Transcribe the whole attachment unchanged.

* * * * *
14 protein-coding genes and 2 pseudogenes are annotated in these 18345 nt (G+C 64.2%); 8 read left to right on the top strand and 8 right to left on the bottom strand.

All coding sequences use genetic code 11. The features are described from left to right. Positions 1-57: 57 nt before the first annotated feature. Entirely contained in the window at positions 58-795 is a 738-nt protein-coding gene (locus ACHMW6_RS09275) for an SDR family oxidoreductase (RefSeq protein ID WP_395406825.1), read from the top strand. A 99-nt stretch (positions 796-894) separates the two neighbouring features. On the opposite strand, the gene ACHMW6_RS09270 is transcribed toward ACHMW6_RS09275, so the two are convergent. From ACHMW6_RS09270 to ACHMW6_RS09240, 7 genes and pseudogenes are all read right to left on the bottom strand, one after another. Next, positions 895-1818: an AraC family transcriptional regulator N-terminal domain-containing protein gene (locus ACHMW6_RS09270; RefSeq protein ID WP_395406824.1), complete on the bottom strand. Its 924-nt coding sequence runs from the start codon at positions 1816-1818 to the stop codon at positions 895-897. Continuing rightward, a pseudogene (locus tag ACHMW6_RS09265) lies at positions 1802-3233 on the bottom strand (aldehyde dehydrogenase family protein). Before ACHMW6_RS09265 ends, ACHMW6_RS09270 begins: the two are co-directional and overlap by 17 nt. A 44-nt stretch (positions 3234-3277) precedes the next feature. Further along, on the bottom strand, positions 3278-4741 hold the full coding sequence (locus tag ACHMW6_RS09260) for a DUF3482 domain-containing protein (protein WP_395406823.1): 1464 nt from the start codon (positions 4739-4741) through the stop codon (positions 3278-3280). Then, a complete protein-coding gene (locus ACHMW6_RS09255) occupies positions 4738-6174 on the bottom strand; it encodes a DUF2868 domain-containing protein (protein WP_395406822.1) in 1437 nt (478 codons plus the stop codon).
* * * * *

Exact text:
14 protein-coding genes and 2 pseudogenes are annotated in these 18345 nt (G+C 64.2%); 8 read left to right on the top strand and 8 right to left on the bottom strand.

All coding sequences use genetic code 11. The features are described from left to right. Positions 1-57: 57 nt before the first annotated feature. Entirely contained in the window at positions 58-795 is a 738-nt protein-coding gene (locus ACHMW6_RS09275) for an SDR family oxidoreductase (RefSeq protein ID WP_395406825.1), read from the top strand. A 99-nt stretch (positions 796-894) separates the two neighbouring features. On the opposite strand, the gene ACHMW6_RS09270 is transcribed toward ACHMW6_RS09275, so the two are convergent. From ACHMW6_RS09270 to ACHMW6_RS09240, 7 genes and pseudogenes are all read right to left on the bottom strand, one after another. Next, positions 895-1818: an AraC family transcriptional regulator N-terminal domain-containing protein gene (locus ACHMW6_RS09270; RefSeq protein ID WP_395406824.1), complete on the bottom strand. Its 924-nt coding sequence runs from the start codon at positions 1816-1818 to the stop codon at positions 895-897. Continuing rightward, a pseudogene (locus tag ACHMW6_RS09265) lies at positions 1802-3233 on the bottom strand (aldehyde dehydrogenase family protein). Before ACHMW6_RS09265 ends, ACHMW6_RS09270 begins: the two are co-directional and overlap by 17 nt. A 44-nt stretch (positions 3234-3277) precedes the next feature. Further along, on the bottom strand, positions 3278-4741 hold the full coding sequence (locus tag ACHMW6_RS09260) for a DUF3482 domain-containing protein (protein WP_395406823.1): 1464 nt from the start codon (positions 4739-4741) through the stop codon (positions 3278-3280). Then, a complete protein-coding gene (locus ACHMW6_RS09255) occupies positions 4738-6174 on the bottom strand; it encodes a DUF2868 domain-containing protein (protein WP_395406822.1) in 1437 nt (478 codons plus the stop codon).